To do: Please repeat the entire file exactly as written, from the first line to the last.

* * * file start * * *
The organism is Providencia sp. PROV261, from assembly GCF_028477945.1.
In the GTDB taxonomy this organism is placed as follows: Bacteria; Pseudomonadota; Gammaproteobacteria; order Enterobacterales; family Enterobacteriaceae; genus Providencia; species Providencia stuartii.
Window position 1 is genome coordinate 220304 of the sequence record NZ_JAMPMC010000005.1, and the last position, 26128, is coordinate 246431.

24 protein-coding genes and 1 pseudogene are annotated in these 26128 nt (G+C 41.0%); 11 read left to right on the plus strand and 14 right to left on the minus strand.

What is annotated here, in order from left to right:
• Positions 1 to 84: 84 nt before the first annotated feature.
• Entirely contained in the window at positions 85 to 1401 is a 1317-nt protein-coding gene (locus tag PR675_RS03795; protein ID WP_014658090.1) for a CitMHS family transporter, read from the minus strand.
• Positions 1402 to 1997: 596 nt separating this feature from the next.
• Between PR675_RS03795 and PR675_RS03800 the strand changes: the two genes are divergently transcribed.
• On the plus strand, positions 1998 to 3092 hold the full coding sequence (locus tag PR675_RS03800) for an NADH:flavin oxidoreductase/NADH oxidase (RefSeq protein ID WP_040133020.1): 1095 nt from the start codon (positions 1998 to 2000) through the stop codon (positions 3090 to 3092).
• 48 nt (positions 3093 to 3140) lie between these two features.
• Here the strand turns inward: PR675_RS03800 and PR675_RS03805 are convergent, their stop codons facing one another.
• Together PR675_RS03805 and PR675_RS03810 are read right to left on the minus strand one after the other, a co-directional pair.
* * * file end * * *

The organism is Providencia sp. PROV261, from assembly GCF_028477945.1.
In the GTDB taxonomy this organism is placed as follows: Bacteria; Pseudomonadota; Gammaproteobacteria; order Enterobacterales; family Enterobacteriaceae; genus Providencia; species Providencia stuartii.
Window position 1 is genome coordinate 220304 of the sequence record NZ_JAMPMC010000005.1, and the last position, 26128, is coordinate 246431.

24 protein-coding genes and 1 pseudogene are annotated in these 26128 nt (G+C 41.0%); 11 read left to right on the plus strand and 14 right to left on the minus strand.

What is annotated here, in order from left to right:
• Positions 1 to 84: 84 nt before the first annotated feature.
• Entirely contained in the window at positions 85 to 1401 is a 1317-nt protein-coding gene (locus tag PR675_RS03795; protein ID WP_014658090.1) for a CitMHS family transporter, read from the minus strand.
• Positions 1402 to 1997: 596 nt separating this feature from the next.
• Between PR675_RS03795 and PR675_RS03800 the strand changes: the two genes are divergently transcribed.
• On the plus strand, positions 1998 to 3092 hold the full coding sequence (locus tag PR675_RS03800) for an NADH:flavin oxidoreductase/NADH oxidase (RefSeq protein ID WP_040133020.1): 1095 nt from the start codon (positions 1998 to 2000) through the stop codon (positions 3090 to 3092).
• 48 nt (positions 3093 to 3140) lie between these two features.
• Here the strand turns inward: PR675_RS03800 and PR675_RS03805 are convergent, their stop codons facing one another.
• Together PR675_RS03805 and PR675_RS03810 are read right to left on the minus strand one after the other, a co-directional pair.